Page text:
--------------
"You can establish any “rule” you like if you start with the rule and then interpret the evidence accordingly." - George Gaylord Simpson (1902-1984)

  
mitschlag



Posts: 235
Joined: Sep. 2006

(Permalink) Posted: Feb. 17 2008,08:05   

Quote (Daniel Smith @ Feb. 16 2008,21:45)
 
Quote
   
Quote
...we can still speak, in general, of a directional, steady progression of sculpture.

Inasmuch as Schindewolf explicitly excluded teleological notions, he should have been more circumspect in making easily misconstrued pronouncements like this.  But he had another category of mysticism on his mind, unfortunately.

I don't know what "mysticism" you're talking about.  Schindewolf felt that the "direction" was entirely constrained by the original saltational event.

"Mysticism" was off the mark.  How about "metaphysics"?

I was trying to emphasize that it's too easy to read teleology into statements like this - and into his entire argument.  As you yourself have done.

--------------
"You can establish any “rule” you like if you start with the rule and then interpret the evidence accordingly." - George Gaylord Simpson (1902-1984)

  
mitschlag



Posts: 235
Joined: Sep. 2006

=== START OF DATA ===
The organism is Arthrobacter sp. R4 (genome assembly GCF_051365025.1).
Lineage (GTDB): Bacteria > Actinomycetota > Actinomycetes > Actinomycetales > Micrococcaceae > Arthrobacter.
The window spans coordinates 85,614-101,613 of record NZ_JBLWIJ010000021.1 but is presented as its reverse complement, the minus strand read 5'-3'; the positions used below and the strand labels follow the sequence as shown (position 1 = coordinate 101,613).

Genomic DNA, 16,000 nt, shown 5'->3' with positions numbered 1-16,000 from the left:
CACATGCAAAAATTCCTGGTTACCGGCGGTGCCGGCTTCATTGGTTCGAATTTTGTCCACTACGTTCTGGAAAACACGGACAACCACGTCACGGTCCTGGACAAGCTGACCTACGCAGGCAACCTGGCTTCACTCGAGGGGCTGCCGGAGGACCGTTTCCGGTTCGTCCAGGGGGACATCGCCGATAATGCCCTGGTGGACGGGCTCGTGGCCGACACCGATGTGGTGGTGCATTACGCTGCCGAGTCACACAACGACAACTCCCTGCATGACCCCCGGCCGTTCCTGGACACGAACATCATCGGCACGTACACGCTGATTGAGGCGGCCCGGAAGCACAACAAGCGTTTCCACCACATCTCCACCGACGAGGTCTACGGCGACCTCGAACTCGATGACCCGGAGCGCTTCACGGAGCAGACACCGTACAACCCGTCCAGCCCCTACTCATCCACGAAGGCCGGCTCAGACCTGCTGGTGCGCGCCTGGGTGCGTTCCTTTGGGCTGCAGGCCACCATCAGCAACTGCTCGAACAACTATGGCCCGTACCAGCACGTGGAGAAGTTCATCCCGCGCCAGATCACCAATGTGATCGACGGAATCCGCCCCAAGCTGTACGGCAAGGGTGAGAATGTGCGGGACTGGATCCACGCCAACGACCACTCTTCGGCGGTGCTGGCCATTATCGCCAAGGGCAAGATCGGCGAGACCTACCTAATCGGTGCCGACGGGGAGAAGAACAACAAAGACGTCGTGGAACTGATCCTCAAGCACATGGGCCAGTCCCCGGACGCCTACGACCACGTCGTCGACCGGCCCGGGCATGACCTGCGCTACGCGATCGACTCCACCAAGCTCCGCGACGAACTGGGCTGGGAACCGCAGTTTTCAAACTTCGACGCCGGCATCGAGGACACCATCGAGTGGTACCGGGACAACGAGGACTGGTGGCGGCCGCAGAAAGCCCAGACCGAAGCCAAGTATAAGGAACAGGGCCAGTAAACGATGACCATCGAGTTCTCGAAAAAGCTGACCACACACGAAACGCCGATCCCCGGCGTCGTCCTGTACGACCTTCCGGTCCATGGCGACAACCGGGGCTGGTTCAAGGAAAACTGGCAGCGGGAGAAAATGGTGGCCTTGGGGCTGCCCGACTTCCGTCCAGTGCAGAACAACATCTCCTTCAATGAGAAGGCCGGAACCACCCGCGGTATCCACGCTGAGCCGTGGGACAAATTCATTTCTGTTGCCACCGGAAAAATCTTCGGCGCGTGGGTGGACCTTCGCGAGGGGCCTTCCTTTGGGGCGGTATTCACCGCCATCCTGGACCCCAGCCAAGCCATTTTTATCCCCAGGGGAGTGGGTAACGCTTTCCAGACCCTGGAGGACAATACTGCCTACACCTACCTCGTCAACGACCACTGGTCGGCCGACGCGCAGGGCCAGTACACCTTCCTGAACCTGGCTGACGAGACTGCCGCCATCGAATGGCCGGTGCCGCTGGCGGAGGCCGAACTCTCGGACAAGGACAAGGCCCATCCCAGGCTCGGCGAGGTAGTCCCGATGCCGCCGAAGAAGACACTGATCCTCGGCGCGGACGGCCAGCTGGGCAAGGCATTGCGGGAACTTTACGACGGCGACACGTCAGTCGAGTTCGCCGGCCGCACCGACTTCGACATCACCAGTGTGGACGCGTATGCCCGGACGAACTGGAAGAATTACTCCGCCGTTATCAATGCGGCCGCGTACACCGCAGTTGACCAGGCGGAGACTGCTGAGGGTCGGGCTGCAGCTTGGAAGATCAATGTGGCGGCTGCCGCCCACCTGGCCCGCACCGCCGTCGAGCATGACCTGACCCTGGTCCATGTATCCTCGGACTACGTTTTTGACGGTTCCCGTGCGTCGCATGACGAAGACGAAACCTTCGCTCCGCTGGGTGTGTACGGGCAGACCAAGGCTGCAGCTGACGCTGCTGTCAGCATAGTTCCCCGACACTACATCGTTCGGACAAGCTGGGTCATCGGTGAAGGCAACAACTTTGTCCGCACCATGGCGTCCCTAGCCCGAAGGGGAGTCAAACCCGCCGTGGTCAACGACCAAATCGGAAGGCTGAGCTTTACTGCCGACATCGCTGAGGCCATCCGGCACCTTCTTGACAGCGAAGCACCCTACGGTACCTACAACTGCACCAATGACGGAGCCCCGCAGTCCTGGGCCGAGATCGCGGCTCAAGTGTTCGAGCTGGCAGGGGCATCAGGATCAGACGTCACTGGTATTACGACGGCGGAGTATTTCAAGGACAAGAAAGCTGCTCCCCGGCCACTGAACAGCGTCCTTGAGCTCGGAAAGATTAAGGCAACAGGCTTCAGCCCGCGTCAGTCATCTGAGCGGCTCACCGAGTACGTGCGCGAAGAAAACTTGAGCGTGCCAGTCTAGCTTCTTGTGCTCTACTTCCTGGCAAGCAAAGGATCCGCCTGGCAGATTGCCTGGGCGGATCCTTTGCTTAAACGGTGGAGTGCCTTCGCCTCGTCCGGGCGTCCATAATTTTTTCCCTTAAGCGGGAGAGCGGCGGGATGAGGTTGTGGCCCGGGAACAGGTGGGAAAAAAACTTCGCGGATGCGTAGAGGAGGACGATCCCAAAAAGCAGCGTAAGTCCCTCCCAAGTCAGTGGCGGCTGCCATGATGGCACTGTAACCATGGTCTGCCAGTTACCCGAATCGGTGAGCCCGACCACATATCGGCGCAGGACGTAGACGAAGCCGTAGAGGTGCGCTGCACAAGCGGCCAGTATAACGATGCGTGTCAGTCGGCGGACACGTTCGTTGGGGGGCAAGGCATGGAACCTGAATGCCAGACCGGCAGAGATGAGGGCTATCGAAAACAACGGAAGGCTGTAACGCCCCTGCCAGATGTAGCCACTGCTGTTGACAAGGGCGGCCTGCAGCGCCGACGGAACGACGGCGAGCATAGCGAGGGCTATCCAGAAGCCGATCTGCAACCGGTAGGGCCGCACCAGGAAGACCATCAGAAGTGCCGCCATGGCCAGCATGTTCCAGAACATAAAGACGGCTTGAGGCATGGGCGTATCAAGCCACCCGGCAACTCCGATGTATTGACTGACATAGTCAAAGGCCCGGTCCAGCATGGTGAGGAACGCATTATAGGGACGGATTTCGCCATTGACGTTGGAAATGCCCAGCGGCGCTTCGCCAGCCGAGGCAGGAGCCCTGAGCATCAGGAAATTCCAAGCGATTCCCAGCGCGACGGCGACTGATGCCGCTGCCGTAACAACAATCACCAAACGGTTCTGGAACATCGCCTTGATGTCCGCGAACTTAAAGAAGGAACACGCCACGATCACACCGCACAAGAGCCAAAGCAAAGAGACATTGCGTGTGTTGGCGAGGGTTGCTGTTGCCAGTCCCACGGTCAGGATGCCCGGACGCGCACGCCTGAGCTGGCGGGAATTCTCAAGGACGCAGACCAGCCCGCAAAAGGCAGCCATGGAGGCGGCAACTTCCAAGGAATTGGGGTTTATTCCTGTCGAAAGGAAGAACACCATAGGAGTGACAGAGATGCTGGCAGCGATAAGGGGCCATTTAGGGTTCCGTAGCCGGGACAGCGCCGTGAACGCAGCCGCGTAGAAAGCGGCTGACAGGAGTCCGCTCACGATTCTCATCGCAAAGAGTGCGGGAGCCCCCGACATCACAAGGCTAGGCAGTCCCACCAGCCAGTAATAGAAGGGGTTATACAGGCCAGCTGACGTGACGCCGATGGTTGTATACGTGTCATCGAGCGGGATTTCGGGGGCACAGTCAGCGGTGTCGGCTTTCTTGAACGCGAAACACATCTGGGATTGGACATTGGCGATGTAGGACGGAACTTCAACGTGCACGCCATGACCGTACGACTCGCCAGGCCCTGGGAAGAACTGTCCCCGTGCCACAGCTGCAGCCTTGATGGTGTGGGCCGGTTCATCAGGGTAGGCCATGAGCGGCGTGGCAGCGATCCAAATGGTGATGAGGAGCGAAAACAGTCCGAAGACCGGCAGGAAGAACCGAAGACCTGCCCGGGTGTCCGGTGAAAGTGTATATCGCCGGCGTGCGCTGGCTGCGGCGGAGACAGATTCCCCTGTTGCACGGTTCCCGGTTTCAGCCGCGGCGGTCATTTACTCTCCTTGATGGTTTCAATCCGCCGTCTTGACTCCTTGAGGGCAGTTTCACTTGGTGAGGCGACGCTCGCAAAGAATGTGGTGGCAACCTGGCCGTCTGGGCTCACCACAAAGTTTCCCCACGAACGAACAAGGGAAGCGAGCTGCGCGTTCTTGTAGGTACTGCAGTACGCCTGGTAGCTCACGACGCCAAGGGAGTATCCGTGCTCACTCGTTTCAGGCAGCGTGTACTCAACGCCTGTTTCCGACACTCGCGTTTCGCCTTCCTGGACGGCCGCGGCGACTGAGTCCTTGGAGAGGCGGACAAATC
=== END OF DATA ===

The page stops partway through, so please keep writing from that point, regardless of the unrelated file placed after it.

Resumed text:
(Permalink) Posted: Feb. 17 2008,08:14   

Regarding the picture of the  Chihuahua and the Great Dane...

Did the creator anticipate our need for Great Danes and Chihuahuas?

--------------
"You can establish any “rule” you like if you start with the rule and then interpret the evidence accordingly." - George Gaylord Simpson (1902-1984)

  
JAM



Posts: 503
Joined: July 2007

(Permalink) Posted: Feb. 17 2008,13:58   

Quote (mitschlag @ Feb. 17 2008,07:08)
I think the issue of suture lines was tainted for me by the statement in Moyne and Neige:          
Quote
Suture line characters are not used in this analysis because of their high variability between the different species of each genus.

[Daniel Smith]But that sentence doesn't mention Schindewolf! Therefore it (and the classification generated by using characters other than suture lines) can't possibly falsify his assumptions![/Daniel Smith]
 
Quote